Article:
sue to enforce that subsection of the FCRA. See 15 U.S.C. § 1681s-2(d); Dickman, 876 F. Supp. 2d at 172; Elmore
v. North Fork Bancorporation, Inc., 325 F. Supp. 2d 336, 339 (S.D.N.Y. 2004).
No. 11-CV-5505 (CBA), 2012 WL 2678932, at *7 (E.D.N.Y. July 6, 2012). “Notification from
a consumer is not enough.” Kane v. Guaranty Residential Lending, Inc., No. 04-CV-4847
(ERK), 2005 WL 1153623, at *5 (E.D.N.Y. May 16, 2005). “Unless and until a furnisher of
information . . . receives notice from a credit reporting agency, no private right of action exists
under section 1681s-2(b).” Id.
Against this legal backdrop, Ogunmokun’s pleadings fail to state a claim for relief. First,
insofar as Ogunmokun posits that PHEAA violated the FCRA by not initiating an investigation
in response to his own complaints directed at PHEAA, the law does not support an actionable
claim under those circumstances. As just explained, “[u]nless and until a furnisher of
information,” such as PHEAA, “receives notice from a credit reporting agency, no private right
of action exists under section 1681s-2(b).” Kane, 2005 WL 1153623, at *5 (emphasis supplied).
Put another way, PHEAA was under no legal duty to investigate based solely on Ogunmokun’s
say-so. See Elmore v. North Fork Bancorporation, Inc., 325 F. Supp. 2d 336, 340 (S.D.N.Y.
2004) (“If Congress had meant to create liability for violations once the furnisher had notice
from any source of the existence of a dispute, it would have been a simple matter to say so. The
fact that it nevertheless limited Section 1681s-2(b) is entitled to respect”).
Of course, in November 2007, Ogunmokun also allegedly lodged disputes with the credit
reporting agencies about information that XLS had provided to those agencies. Ogunmokun
insists that the credit agencies then notified PHEAA of this dispute, which nonetheless failed to
investigate. (FAC at ¶ I.) However, that proposition is simply not plausible. As PHEAA
underscores, (PHEAA’s Mot. to Dism. at 9 n.31), by Ogunmokun’s own allegations, November
2007 predated PHEAA’s earliest involvement in the loan process, which did not occur until
months later in February 2008. (See FAC at 6 (“Plaintiff received notice from AES/PHEAA no
later than February 2008 (prior mailings are yet to be found) introducing itself as the guaranty
agency”).) No tenable basis exists, then, for Ogunmokun’s allegation that the credit agencies
advised PHEAA of any disputed information in November 2007.16
Ogunmokun’s cause of action under the FCRA fails for another reason. An actionable
failure-to-investigate claim would require that Ogunmokun disputed information that PHEAA
provided to the credit reporting agencies. That is because a credit reporting agency is only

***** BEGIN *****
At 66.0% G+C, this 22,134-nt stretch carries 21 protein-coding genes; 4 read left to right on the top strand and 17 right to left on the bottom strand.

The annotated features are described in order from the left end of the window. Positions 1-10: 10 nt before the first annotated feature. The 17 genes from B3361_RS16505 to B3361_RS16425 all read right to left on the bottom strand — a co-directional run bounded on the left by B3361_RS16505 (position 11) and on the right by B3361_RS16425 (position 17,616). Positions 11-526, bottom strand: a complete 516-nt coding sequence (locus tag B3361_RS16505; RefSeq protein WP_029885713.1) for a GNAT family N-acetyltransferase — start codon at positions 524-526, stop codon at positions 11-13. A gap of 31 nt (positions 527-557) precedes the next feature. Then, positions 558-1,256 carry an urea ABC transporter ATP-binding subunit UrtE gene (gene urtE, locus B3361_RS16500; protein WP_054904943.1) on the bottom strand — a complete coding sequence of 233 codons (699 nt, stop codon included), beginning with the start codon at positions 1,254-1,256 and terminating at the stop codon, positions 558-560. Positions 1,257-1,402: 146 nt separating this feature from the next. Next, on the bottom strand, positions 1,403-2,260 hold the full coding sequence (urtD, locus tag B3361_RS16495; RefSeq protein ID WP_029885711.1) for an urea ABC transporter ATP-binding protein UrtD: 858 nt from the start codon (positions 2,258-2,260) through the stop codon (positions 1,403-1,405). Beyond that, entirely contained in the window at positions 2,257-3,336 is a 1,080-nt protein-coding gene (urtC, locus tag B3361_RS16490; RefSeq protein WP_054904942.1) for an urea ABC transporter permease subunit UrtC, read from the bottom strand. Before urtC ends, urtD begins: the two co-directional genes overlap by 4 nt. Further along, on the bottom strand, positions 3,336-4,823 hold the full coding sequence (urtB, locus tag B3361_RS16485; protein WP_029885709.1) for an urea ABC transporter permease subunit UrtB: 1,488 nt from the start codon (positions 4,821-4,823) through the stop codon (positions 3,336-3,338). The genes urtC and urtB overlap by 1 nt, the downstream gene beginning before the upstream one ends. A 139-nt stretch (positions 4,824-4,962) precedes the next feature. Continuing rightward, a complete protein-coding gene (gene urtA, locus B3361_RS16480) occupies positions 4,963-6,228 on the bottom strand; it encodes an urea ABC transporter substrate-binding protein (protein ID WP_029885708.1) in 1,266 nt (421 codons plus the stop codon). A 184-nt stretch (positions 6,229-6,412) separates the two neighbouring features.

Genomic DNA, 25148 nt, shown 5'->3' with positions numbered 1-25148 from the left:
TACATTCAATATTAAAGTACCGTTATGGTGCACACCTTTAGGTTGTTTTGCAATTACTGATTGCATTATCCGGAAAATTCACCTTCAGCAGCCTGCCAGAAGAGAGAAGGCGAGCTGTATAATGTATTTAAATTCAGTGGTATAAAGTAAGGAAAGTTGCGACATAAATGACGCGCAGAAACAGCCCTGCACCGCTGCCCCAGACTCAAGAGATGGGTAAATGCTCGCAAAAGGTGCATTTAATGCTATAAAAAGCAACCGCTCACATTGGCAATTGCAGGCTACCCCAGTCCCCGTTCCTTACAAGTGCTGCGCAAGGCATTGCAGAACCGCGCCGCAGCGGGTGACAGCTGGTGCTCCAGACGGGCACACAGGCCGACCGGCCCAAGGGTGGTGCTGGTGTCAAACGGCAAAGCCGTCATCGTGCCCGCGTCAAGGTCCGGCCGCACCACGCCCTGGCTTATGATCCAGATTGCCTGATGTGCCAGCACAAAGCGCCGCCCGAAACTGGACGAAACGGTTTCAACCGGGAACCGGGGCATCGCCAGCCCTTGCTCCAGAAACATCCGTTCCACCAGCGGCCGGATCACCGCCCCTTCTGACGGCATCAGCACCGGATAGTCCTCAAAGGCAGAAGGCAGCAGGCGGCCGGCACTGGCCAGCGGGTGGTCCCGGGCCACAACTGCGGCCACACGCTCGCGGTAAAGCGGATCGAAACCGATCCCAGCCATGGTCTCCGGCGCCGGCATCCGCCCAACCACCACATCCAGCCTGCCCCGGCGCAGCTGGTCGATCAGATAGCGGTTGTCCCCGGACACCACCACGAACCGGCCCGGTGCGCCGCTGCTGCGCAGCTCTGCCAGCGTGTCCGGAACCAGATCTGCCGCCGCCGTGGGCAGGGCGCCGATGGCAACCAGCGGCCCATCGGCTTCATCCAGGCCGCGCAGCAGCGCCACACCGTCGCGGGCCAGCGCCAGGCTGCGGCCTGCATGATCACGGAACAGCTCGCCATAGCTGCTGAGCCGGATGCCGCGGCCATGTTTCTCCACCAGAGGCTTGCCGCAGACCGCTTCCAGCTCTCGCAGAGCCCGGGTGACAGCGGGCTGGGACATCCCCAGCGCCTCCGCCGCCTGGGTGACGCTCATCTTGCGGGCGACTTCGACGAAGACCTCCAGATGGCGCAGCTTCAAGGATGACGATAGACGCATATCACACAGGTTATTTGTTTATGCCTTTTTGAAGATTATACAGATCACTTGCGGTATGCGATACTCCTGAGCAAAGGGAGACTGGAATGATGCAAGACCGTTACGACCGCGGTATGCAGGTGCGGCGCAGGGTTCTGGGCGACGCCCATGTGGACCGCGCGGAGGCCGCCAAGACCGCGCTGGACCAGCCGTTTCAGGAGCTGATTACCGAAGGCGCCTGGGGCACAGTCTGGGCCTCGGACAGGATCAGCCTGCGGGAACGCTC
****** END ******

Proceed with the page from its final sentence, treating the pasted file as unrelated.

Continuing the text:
obligated to give notice of a dispute to a person or entity that “provided any item of information
in dispute.” 15 U.S.C. § 1681i(a)(2). The credit reporting agencies, consequently, would not
have notified PHEAA of a dispute relating to information provided to those agencies by a
different person or entity, such as XLS. Here, importantly, Ogunmokun never alleges that he
disputed information furnished to the credit reporting agencies by PHEAA. As described,
Ogunmokun claims only that, in November 2007, he registered disputes with those agencies
concerning information that XLS – not PHEAA – had tendered.17 Under these circumstances,
the agencies would not have advised PHEAA that Ogunmokun had disputed any information,
and PHEAA simply could not have possessed any duty to investigate or verify such information.
In short, Ogunmokun’s allegations fail to establish a colorable claim against PHEAA
under the FCRA.
According to Ogunmokun’s exhibits, (Doc. No. 57), the “fraud alerts” on his credit report expired after ninety
days, which would have been, at the latest, on February 15, 2008. Although this ninety-day window overlapped
with PHEAA’s initial involvement as the loan guarantor, there is no reasonable ground for finding that, for this
reason, PHEAA would have received notification of any dispute from the credit reporting agencies. That is because,
under the FCRA, a credit reporting agency must notify an information furnisher of a dispute within five days of
receiving notice of the contested information. See 15 U.S.C. § 1681i(a)(2). The five-day period required by law for
providing such notice thus lapsed well before PHEAA entered the loan process. Moreover, the fact that there was a
continuing fraud alert would have made no difference, as those alerts merely signified that anyone who received a
copy of Ogunmokun’s credit report during the ninety days would be warned to take precautionary measures to verify
the identity of the applicant before extending credit. (See id.) This certainly did not mean that the credit reporting
agencies would have advised PHEAA of the underlying “dispute” that precipitated the fraud alerts.
That makes sense. As already stated, because it appears, by all accounts, that the loan had not yet been assigned
to PHEAA in November 2007, PHEAA’s guaranty obligations were not yet triggered at that point in time.
CIT’s Liability for XLS’s Alleged Misconduct
As against PHEAA, Ogunmokun claims that XLS, which is now defunct, violated the
FCRA by failing to investigate his fraud claims. (FAC at 2–3.) Additionally, Ogunmokun
contends that XLS “aided and abetted” Preisig/USS in defrauding him, ostensibly raising a cause
of action under New York common law. (Id. at 2.) Ogunmokun makes no direct claims against
CIT, which was XLS’s corporate parent. But he does maintain that CIT should nonetheless be
held responsible for its subsidiary’s misconduct under an alter-ego theory of corporate liability,
as well as under a handful of other legal doctrines. (Id. at 10–11.)